Star-Bulletin Features

Sunday, June 24, 2001



recounts how Mark Foo
met his fate

"Maverick's: The Story of Big-Wave Surfing''
By Matt Warshaw (Chronicle Books, 210 pages, color photographs, $30)

By Greg Ambrose
Special to the Star-Bulletin

WHEN THE ANCIENT Polynesians colonized the Hawaiian Islands, this most isolated archipelago became the epicenter of big-wave surfing. For centuries, the Hawaiian ali'i and maka'ainana, kane and wahine challenged the most fearsome waves the ocean would send their way.

During the 20th century, as surfing spread to the far corners of the planet, wave riders continued to converge on Hawaii to test their skills in the ocean's biggest waves.

In 1987, the surfing world was astounded to learn of a new big-wave mecca, off Todos Santos Island near Ensenada in Mexico's Baja. Still reeling from that discovery, in 1992 surfers couldn't have been more amazed if their surfboards had begun talking to them when they learned that a California surfer from Half Moon Bay had been riding cold, fog-shrouded monster waves at a menacing surf spot called Maverick's nearly within sight of San Francisco.


Mauka Makai cover

Suddenly, the big-wave surfing world was tilted on its axis. Hawaii was no longer the center of the surfing universe, but merely one of the bright stars that shone as a beacon to big-wave specialists.

Maverick's might have remained a phenomenon known only to the surfing world but for a fateful encounter with Mark Foo, one of Hawaii's most flamboyant big-wave surfers.

A literate, insightful, informative book about surfing is a minor miracle. With his latest book, "Maverick's: The Story of Big-Wave Surfing," San Francisco writer Matt Warshaw has created a thing of beauty to be treasured by surfers everywhere. The book is also a passport allowing nonsurfers into the world of big-wave riding, that special, twisted branch of the surfing subculture.

Warshaw is uniquely suited to take readers on a wild ride in the ocean, as he is surfing's pre-eminent historian, having chronicled the sport's epic moments as editor of Surfer magazine, lifelong surfing zealot and owner of an unmatched multi-media surfing reference library.

In "Maverick's," Warshaw creates an odd kind of mystery in which a well-known victim, perpetrator, and the time and place of death are revealed in advance, but his deft writing and pacing keeps readers breathlessly turning pages.

Warshaw charts the separate development of one of surfing's most menacing surf spots and one of the sport's most chronicled characters as, an ocean apart, they move inexorably on a fatal collision course toward Dec. 23, 1994.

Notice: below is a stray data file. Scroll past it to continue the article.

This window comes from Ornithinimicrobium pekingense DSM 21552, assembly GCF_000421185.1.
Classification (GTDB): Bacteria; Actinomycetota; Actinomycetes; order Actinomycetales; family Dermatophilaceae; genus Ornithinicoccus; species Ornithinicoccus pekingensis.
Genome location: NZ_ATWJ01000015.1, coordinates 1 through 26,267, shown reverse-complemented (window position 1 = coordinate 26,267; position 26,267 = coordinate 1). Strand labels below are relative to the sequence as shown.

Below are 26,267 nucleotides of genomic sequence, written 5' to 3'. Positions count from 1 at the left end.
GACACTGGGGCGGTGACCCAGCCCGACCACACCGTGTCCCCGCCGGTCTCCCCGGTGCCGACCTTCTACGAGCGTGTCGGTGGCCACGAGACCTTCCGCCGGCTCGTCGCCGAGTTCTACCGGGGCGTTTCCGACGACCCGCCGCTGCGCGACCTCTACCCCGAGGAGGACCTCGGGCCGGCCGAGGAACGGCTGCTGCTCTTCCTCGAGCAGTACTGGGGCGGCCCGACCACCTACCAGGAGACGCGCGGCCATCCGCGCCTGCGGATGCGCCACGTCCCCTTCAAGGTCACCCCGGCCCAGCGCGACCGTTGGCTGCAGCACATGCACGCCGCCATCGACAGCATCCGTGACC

Foo's death at Maverick's achieved for him the worldwide recognition he desperately sought with endeavors such as his fatal mission to attain the trifecta of surfing a giant swell in Hawaii, and chasing those waves across the Pacific to Northern California and then down to Todos Santos in Baja.

As Warshaw lets the human drama unfold, he takes side trips, delivering entertaining examples of surfing's lore, legends and eccentric characters, as well as erudite discourses on meteorology, oceanography, undersea topography, hydrodynamics, physics and surfboard design and mechanics, explaining clearly how huge waves are created and ridden.

More difficult to reveal is the intense desire that causes surfers to leave the safety of shore to confront one of the most awesome forces of nature. Rather than ascribe motives, Warshaw provide clues, quotes and insights to enable readers to perform their own psychoanalysis of the seeming psychosis that drives surfers to challenge huge waves.

"Maverick's" also takes readers on a ride to the technology-boosted future of surfing. Human physical limitations and wave hydrodynamics have created a barrier to paddling into waves larger than 25 feet, what Foo often referred to as the unridden realm. But Waverunners and other personal watercraft have enabled surfers to enter the unridden realm of truly monstrous waves, a development that has thrilled partisans and outraged the sport's purists while opening up unexploited waves on distant reefs.

For nearly half a century after Dickie Cross died in huge surf at Waimea Bay in 1943, big-wave surfing was free from fatalities. But during a horrific four years in the mid-'90s, four surfers died while challenging big surf. Judging from the current resurgence of the popularity of big-wave riding, the very real prospect of a watery death might just enhance the thrill.

Still, a more common and inescapable problem exists for those who court the ocean's behemoths. Huge, perfect waves are extremely rare. And what do a thrill junkies do for their next fix once they have hitched a ride on a once-in-a-century monster wave?

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